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Description: Folk cinema from the eternal never-ending collage that is INDIA. A adventure through the ancient Southern Indian state of Tamil Nadu featuring Hindu trance ceremonies, road music, festivals, nagaswaram improvisations, impossibly loud cities, ancient temples, processions, devotions, decay, fireworks, abstractions and more. India is impossible to know: it is impossibly old and impossibly new, impossibly rich and impossibly poor, quiet and chaotic. Offered here is one perspective, raw, captured live and in the moment, with an emphasis on India's complex and mesmerizing sounds.
Description: Does your love life need a makeover? Do you wish max excitement between the sheets? Actually it’s time to create the change with this wonderful fresh tutorial to a better love life. The Lovers Tutorial - Sex Enjoy has been specially devised by the World’s greatest known sex experts to create you fully at ease with yourself, your partner and the most natural and necessary enjoyment there is...your love life!
Description: A travelogue, this movie provides a guided tour of pre-World Fight II Utah and of course does not pretend to cinematic greatness. Suggested viewing for those in find of introductory Utah history. Also valuable for persons seeking insight into the state as it would have looked during this time period. Especially informative for those desiring a window into the past for a view of how Utah was in the days of their pre-World Fight II progenitors living in the state. Those whose Utah ancestors were involved in mining, railroading, sugar beets, and another featured industries; featured towns, sights, recreational attractions, and industries may search this otherwise banal travelogue a quite valuable addition to their family history.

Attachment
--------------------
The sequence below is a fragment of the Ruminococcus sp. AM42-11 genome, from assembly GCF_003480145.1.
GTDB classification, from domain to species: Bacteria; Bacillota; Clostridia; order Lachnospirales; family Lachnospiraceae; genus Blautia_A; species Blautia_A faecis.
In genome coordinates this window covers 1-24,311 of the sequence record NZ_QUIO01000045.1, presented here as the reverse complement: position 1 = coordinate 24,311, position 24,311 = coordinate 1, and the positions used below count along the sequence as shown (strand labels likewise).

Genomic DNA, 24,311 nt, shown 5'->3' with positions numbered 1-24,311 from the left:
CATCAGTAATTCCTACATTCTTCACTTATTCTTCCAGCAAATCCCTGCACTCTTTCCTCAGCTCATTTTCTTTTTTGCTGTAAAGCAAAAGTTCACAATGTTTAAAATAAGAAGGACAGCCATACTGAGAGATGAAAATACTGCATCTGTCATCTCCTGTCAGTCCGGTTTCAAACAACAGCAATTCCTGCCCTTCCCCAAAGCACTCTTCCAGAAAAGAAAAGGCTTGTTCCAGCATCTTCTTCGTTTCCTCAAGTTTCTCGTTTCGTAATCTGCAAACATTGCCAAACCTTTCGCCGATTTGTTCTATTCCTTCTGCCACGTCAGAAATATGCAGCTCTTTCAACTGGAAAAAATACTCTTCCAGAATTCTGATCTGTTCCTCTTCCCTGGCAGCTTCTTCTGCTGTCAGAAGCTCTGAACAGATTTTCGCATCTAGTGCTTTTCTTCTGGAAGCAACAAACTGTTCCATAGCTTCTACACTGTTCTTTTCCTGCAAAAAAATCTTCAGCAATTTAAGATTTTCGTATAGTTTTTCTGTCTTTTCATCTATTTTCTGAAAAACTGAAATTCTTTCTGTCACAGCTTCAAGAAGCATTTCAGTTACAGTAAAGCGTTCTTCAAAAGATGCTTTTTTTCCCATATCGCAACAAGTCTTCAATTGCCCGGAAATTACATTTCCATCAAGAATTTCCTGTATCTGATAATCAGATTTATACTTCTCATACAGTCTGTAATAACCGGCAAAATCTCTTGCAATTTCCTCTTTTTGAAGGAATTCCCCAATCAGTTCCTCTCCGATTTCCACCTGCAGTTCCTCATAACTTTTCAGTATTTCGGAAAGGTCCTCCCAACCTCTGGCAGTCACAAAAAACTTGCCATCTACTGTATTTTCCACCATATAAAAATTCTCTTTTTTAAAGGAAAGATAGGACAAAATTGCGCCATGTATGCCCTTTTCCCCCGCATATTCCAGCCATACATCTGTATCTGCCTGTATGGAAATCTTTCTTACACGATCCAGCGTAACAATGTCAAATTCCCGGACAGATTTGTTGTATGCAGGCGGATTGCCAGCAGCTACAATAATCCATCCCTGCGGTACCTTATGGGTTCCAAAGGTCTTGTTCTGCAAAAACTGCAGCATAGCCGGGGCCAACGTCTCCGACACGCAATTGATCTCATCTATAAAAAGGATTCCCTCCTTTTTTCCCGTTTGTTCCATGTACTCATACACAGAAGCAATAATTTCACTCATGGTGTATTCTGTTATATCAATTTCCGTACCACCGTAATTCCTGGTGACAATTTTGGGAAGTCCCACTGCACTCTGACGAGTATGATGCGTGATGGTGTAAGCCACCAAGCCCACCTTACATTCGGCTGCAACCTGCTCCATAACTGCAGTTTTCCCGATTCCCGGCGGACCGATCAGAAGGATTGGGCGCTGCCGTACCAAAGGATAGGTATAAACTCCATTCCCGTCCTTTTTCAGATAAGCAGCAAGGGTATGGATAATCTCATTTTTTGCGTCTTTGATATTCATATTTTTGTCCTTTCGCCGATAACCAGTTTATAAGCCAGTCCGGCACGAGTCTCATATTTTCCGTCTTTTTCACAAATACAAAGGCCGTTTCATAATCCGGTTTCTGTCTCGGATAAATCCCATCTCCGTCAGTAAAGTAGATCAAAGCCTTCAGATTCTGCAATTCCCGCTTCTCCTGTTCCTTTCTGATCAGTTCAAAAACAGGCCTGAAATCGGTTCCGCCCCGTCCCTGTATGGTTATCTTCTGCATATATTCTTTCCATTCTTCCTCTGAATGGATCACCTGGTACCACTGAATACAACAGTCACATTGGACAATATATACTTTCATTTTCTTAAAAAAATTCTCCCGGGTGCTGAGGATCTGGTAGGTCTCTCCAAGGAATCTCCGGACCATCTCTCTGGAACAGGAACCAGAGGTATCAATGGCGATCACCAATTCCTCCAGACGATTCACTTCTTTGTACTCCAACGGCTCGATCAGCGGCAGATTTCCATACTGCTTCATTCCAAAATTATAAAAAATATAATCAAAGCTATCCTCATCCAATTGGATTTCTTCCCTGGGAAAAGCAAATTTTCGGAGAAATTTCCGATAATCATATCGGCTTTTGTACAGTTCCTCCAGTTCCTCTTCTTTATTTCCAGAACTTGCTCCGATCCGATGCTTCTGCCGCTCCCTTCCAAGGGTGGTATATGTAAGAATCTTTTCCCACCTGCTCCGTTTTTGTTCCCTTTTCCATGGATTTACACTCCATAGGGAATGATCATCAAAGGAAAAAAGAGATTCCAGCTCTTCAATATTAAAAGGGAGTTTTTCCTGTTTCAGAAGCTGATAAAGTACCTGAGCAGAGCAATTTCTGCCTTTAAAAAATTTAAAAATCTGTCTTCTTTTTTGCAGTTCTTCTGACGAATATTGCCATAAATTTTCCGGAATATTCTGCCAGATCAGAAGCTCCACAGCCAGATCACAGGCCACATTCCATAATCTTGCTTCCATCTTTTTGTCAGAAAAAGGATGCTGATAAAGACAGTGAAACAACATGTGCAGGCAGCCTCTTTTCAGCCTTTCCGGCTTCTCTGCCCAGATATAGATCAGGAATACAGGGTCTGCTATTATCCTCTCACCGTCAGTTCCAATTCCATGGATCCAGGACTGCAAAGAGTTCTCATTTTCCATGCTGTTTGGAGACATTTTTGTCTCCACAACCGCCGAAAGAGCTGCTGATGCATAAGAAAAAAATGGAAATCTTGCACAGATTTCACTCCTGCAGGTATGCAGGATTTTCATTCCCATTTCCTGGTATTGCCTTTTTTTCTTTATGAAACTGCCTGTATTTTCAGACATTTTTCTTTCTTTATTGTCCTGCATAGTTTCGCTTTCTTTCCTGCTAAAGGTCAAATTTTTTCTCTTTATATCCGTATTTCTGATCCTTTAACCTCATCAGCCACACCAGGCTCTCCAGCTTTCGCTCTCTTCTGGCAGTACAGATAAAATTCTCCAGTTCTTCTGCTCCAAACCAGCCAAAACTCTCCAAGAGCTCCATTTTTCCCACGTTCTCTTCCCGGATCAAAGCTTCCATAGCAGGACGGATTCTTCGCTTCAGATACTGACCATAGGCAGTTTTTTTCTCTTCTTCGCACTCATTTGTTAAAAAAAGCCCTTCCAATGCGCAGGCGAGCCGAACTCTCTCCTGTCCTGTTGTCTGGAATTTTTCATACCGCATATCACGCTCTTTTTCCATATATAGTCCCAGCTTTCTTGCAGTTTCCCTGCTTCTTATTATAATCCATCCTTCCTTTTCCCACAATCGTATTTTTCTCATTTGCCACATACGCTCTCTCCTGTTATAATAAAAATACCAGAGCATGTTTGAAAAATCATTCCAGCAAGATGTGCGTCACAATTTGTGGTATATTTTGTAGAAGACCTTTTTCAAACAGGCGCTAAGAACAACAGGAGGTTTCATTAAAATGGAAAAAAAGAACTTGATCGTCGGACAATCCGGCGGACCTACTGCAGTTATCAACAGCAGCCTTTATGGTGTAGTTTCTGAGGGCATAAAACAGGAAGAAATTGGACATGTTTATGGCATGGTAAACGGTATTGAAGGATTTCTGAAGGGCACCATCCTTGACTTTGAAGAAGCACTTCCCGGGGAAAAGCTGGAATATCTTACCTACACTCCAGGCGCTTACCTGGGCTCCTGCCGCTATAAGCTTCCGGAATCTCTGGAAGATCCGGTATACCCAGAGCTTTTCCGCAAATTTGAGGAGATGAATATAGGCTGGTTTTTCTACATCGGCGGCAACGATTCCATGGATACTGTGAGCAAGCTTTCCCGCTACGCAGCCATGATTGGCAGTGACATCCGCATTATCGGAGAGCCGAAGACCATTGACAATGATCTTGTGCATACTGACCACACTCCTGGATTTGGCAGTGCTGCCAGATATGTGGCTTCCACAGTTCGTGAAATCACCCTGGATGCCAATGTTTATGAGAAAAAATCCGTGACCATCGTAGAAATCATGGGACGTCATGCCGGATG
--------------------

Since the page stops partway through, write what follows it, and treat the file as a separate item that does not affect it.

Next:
Description: DRIVE-IN DELIRIUM is back and actually delivering a collection of the most astounding trailer trash ever to engulf the Age of Aquarius and the Disco era in cinematic up-chuck! Bursting with over 6 hours of non-stop sex, violence, creatures and mayhem in 146 theatrical trailers.
Description: Take a wild adventure through the exploitation film scenes of the 1970s and 1980s with this collection of hundreds of current previews of coming attractions, tv commercials and radio spots for the sleaziest, sexiest most off-the-wall movies ever made - all digitally re-mastered from original movie elements. This is the ultimate collection of classic exploitation and horror trailers, TV adverts and radio spots. Over 7 Hours of Grindhouse Audio and Video Footage.
Description: A special and intimate portrait of singer Maria Bethania, that begins at the artist’s 60th birthday, celebrated during a concert in El Salvador and a Mass in Santo Amaro, her hometown, in 2006. In the same house where she spent her childhood and adolescence, and beside her mother, Dona Canô, and brother Caetano Veloso, Maria Bethânia says us her own storyline and about the tunes that followed her throughout her life.
Description: An American woman's possibility encounter with Fidel Castro leads her on a private adventure to uncover truths behind the tumultuous and often clandestine relationship marking a half-century of United States and Cuban foreign policy.